A cross-border team from Norton Rose Fulbright recently advised Australia-based high tech agribusiness Sundrop Farms on a significant capital injection from global private equity powerhouse KKR.
Partners Andrew Rankin and Tom Young were fascinated by what they learned about Sundrop Farms while advising on this matter, and sat down with John Phinney, the Managing Director Australia, to learn more about this innovative business.
To start with the basics, for those who haven’t heard about you before, what does Sundrop Farms do?
Sundrop Farms is a developer, owner, and operator of high tech greenhouse facilities that primarily rely on nature’s abundance of sunlight and saltwater to produce high-value crops. Our technology has allowed us to operate these food production facilities in non-traditional locations that typically have little or no access to arable land, fresh water sources or grid energy. Given the growing global population and pressure on our planet’s finite resources, our innovative agribusiness model aims to benefit people, planet and profits.
In addition to ‘growing highvalue crops using seawater and sunlight’, we understand you are a pesticide-free operation. Is it true you have bees and ‘pirate’ bugs in your hydroponic greenhouses? What do they do?/h3>
A controlled greenhouse environment allows us to limit our exposure to damaging pests, however it is imperative we continue to consider and integrate solutions that deliver the best outcomes for the produce we are growing.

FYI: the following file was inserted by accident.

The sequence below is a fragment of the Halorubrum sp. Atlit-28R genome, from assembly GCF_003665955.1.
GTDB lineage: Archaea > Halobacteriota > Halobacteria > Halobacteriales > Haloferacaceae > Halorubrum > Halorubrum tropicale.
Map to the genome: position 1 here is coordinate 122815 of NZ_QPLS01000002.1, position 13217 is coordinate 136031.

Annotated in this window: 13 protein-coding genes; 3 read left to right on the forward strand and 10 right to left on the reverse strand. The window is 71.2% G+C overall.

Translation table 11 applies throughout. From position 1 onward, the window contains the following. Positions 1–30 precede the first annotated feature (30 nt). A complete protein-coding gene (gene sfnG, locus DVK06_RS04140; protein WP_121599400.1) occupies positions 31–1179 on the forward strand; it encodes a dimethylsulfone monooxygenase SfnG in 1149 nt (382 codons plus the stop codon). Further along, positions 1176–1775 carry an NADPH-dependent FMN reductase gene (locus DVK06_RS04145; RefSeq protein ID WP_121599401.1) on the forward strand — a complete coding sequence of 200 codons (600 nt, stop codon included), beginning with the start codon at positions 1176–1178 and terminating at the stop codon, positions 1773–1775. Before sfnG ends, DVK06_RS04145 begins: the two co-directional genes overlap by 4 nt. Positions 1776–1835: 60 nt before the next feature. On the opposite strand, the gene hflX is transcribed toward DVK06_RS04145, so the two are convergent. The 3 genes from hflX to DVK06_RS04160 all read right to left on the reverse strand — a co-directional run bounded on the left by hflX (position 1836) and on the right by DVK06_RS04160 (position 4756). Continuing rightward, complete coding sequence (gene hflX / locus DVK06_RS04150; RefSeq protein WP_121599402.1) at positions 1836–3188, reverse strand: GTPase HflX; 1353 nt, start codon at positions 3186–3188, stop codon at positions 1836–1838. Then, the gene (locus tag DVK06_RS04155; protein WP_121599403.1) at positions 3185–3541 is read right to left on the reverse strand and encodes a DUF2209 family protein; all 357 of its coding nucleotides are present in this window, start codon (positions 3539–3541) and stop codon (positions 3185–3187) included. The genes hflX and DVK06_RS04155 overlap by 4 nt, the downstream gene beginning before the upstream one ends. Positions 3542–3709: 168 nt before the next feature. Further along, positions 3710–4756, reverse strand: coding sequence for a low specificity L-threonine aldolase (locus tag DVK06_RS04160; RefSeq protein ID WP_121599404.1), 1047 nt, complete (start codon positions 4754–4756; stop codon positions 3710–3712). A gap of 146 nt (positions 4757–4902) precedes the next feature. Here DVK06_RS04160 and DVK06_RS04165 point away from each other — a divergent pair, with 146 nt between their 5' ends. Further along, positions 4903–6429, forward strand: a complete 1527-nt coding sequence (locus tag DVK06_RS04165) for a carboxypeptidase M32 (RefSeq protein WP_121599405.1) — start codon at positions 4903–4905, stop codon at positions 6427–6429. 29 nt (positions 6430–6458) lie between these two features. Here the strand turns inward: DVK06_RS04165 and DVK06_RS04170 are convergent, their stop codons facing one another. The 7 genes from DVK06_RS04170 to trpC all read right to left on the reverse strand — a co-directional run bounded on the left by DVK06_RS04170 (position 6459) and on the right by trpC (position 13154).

The procedures we have in place at the facility are very similar to those of a laboratory environment to ensure the crops aren’t exposed to harmful pests or pollutants. With this said, natural processes still play an important role in our operations. For instance, we typically use bees as a natural way to pollinate plants, which is a common practice in the industry. We also use an integrated pest management system which involves the introduction of ‘white hat’ insects which work as a natural defence mechanism against any ‘black hat’ insects which find their way into the greenhouse.
As part of your process, you turn seawater into fresh water. Can we ask, what do you do with the salts and minerals you extract? Are they another product you sell?
Our operations are wholly focussed on selling fresh produce. When it comes to by-products, such as salts and minerals, our research and development team are investigating the feasibility of using these as nutrients within our fertilisation process, rather than seeking an additional revenue stream.
Have you been involved with Sundrop Farms from the start? What is your background and what made you make the move into agribusiness?